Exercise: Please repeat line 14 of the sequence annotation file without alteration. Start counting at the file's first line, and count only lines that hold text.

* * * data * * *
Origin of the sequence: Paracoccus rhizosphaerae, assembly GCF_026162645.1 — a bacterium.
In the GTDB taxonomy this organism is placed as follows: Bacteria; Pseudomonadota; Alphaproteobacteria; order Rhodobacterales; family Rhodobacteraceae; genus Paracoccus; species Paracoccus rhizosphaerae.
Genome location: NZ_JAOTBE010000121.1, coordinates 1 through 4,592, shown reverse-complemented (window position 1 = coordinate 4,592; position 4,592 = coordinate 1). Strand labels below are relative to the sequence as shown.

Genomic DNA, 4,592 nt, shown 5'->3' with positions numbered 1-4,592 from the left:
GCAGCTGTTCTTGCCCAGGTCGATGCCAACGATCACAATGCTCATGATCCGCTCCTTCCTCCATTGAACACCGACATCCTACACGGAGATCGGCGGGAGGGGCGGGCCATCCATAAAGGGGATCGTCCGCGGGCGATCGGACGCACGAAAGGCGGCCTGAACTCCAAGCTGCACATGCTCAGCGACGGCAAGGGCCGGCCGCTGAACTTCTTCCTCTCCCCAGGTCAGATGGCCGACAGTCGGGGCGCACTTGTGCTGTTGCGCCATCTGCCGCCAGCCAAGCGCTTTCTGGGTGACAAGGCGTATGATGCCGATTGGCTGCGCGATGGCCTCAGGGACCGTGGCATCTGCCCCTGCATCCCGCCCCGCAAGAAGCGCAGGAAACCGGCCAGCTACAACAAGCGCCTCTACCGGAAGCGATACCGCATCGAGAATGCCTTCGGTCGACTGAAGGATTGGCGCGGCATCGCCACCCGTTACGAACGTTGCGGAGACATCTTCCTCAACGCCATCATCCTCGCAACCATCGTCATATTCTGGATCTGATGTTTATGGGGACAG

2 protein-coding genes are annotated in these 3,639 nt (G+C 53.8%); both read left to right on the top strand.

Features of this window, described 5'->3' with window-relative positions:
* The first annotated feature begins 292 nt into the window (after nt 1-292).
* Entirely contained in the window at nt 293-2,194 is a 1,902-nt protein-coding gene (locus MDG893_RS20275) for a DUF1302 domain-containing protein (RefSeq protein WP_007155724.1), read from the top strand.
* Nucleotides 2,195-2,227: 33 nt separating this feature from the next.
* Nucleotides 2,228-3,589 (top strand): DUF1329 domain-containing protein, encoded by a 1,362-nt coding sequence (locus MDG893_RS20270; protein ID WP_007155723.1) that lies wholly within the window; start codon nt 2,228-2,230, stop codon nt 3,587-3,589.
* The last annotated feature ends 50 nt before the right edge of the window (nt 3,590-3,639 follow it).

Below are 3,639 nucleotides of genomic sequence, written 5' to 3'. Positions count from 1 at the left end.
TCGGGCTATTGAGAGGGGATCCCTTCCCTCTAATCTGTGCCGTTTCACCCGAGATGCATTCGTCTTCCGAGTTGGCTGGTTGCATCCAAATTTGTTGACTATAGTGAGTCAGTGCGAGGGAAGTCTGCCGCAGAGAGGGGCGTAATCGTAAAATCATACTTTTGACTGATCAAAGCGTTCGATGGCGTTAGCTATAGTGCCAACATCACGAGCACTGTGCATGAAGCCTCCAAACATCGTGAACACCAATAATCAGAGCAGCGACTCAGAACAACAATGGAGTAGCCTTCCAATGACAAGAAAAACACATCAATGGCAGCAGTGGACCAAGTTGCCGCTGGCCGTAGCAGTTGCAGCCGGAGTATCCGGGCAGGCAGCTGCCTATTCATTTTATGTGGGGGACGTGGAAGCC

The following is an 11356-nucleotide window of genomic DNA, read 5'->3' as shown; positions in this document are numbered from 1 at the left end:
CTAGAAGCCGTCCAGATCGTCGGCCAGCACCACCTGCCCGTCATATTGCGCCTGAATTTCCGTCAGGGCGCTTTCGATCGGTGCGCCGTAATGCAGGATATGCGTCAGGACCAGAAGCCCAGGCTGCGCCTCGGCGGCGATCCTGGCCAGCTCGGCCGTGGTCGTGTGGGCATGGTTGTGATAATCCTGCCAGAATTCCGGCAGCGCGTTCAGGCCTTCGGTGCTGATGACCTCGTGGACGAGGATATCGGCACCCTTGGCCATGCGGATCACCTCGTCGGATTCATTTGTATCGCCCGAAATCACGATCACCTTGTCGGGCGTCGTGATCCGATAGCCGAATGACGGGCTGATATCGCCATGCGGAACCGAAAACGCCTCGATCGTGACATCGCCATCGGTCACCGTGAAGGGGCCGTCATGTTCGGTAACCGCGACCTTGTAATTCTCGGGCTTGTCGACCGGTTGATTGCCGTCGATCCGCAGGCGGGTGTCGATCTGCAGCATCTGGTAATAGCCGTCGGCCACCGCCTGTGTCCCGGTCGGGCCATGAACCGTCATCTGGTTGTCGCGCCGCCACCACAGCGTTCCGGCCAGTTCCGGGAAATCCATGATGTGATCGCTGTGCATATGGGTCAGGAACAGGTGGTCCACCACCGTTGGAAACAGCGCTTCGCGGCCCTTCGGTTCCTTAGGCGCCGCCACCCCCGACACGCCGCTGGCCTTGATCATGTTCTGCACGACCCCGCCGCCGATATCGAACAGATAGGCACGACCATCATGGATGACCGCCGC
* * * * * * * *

TCGGGCTATTGAGAGGGGATCCCTTCCCTCTAATCTGTGCCGTTTCACCCGAGATGCATTCGTCTTCCGAGTTGGCTGGTTGCATCCAAATTTGTTGACTATAGTGAGTCAGTGCGAGGGAAGTCTGCCGCAGAGAGGGGCGTAATCGTAAAATCATACTTTTGACTGATCAAAGCGTTCGATGGCGTTAGCTATAGTGCCAACATCACGAGCACTGTGCATGAAGCCTCCAAACATCGTGAACACCAATAATCAGAGCAGCGACTCAGAACAACAATGGAGTAGCCTTCCAATGACAAGAAAAACACATCAATGGCAGCAGTGGACCAAGTTGCCGCTGGCCGTAGCAGTTGCAGCCGGAGTATCCGGGCAGGCAGCTGCCTATTCATTTTATGTGGGGGACGTGGAAGCC